Athletes who participate in extreme sports know that by just participating in the sport, they are at a huge risk for injury. This risk for injury, however, should not include the negligent acts of the event’s sponsors and promoters. Before an athlete agrees to compete in an event, the athlete will generally sign a liability waiver that contains language absolving the sponsor from its own acts of negligence. These liability waivers in turn will bar an athlete from imposing liability on a sponsor for any injuries the athlete may sustain as a result of a sponsor’s negligence. The purpose of this article is to show why it is against public policy for sponsors of an extreme sports event to be allowed to contract away their own negligence. Athletes already assume the risks inherent in a sport, but they should not be expected to assume a risk above those inherent in the sport and suffer an injury that has been the result of a sponsor’s negligence. A sponsor, on the other hand, should not be responsible for an athlete’s injury that results from a risk inherent in the sport. This article addresses why a modification of liability waivers in extreme sports is necessary to protect the interests of both the athlete and the sponsor.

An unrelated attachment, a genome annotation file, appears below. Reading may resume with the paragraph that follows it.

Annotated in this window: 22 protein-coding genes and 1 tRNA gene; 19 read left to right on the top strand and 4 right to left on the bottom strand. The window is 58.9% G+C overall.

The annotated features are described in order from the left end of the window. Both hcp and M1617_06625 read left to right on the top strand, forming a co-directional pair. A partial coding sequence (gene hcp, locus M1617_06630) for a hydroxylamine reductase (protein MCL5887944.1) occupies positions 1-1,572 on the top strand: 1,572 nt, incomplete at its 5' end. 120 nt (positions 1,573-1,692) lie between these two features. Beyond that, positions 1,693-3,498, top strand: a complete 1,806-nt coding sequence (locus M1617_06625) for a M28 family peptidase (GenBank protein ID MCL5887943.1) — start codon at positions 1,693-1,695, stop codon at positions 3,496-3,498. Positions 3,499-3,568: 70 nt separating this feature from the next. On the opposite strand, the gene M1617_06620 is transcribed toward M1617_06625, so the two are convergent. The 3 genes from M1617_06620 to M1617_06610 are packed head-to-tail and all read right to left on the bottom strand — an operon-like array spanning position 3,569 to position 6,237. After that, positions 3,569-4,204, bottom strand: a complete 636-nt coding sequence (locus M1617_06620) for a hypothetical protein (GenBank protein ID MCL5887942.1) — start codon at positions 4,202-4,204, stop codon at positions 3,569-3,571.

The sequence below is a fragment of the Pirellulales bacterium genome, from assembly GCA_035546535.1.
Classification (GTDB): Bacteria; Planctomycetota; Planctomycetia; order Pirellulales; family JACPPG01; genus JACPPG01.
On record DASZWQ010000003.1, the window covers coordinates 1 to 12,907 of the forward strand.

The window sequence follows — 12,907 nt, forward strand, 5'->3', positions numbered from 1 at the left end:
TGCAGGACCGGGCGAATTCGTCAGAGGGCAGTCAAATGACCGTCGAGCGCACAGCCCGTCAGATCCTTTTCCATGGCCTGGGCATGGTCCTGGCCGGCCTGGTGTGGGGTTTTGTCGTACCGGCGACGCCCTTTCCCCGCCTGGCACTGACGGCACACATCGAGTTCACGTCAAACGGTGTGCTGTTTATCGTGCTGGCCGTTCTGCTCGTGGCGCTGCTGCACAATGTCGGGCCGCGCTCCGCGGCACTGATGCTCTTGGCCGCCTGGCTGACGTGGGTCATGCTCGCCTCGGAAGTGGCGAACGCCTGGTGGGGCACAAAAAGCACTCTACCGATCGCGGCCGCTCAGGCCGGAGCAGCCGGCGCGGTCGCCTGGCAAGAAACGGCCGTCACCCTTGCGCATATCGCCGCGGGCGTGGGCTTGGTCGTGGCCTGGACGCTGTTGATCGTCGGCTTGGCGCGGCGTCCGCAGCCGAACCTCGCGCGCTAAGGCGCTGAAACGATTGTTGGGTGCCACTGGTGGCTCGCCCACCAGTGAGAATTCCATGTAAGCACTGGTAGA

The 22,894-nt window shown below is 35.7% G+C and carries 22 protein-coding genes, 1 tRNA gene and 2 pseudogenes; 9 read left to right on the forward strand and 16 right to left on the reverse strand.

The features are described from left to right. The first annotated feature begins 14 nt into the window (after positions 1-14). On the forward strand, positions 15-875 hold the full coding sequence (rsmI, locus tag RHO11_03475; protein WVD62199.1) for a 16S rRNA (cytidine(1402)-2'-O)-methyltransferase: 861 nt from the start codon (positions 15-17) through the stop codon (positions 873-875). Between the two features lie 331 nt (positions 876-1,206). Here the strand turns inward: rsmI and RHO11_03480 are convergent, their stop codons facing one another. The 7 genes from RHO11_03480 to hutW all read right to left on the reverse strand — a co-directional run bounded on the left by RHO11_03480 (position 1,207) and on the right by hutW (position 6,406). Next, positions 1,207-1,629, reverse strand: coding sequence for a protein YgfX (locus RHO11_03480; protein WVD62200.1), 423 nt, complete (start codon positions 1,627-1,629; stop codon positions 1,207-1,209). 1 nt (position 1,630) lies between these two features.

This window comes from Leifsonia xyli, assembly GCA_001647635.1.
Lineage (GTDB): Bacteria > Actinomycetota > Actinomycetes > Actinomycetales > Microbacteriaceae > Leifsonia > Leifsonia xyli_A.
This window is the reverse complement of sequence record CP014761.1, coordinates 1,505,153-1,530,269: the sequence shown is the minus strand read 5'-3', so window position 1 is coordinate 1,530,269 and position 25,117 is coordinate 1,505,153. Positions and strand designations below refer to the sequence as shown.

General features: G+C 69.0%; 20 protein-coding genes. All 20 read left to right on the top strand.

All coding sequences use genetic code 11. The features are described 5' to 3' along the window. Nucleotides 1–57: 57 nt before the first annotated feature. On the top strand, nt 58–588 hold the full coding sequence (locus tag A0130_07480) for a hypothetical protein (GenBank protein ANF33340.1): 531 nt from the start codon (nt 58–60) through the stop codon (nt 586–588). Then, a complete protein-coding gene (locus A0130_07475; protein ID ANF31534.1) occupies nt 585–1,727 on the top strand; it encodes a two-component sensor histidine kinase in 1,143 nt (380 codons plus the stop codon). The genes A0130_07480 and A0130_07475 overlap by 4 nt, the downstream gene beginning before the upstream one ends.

- extreme sports,
- liability waivers,
- assumption of risk
Available at: http://works.bepress.com/amanda_greer/2/